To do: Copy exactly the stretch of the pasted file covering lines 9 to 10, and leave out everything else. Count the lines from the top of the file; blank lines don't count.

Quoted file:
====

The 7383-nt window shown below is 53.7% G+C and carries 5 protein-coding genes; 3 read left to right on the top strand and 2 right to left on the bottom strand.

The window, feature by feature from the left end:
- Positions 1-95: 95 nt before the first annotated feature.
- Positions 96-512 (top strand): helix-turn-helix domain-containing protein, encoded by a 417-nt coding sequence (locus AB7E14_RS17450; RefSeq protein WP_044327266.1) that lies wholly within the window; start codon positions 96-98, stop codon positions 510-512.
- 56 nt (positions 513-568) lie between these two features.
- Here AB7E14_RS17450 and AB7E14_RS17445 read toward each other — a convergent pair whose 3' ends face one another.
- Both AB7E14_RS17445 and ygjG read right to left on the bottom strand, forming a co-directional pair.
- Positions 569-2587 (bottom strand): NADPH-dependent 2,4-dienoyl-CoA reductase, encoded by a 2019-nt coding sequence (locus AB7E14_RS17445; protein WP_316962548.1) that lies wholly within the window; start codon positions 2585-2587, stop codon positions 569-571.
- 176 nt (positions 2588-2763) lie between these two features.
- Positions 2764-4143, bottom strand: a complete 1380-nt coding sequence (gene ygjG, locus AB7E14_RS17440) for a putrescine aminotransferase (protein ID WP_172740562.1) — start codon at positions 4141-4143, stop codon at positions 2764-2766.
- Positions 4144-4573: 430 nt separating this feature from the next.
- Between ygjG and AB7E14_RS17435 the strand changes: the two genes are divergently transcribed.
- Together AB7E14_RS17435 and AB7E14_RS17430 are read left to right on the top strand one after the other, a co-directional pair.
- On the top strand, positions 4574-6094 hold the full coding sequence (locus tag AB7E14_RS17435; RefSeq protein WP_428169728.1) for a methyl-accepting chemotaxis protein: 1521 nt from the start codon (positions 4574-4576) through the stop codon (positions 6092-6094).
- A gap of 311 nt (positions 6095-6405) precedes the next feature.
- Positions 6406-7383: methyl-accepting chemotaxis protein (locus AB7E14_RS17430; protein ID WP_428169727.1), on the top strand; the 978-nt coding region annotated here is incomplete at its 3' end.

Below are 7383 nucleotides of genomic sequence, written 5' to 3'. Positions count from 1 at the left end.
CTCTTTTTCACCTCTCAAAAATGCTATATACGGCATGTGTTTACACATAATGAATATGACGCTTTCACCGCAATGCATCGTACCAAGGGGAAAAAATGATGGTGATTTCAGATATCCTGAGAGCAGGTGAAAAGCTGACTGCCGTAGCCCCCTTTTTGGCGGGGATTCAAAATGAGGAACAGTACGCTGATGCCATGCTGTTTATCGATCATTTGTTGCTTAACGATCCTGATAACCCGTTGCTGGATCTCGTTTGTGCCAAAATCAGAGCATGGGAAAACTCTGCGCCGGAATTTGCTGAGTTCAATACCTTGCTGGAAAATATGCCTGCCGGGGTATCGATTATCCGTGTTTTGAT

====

- 176 nt (positions 2588-2763) lie between these two features.
- Positions 2764-4143, bottom strand: a complete 1380-nt coding sequence (gene ygjG, locus AB7E14_RS17440) for a putrescine aminotransferase (protein ID WP_172740562.1) — start codon at positions 4141-4143, stop codon at positions 2764-2766.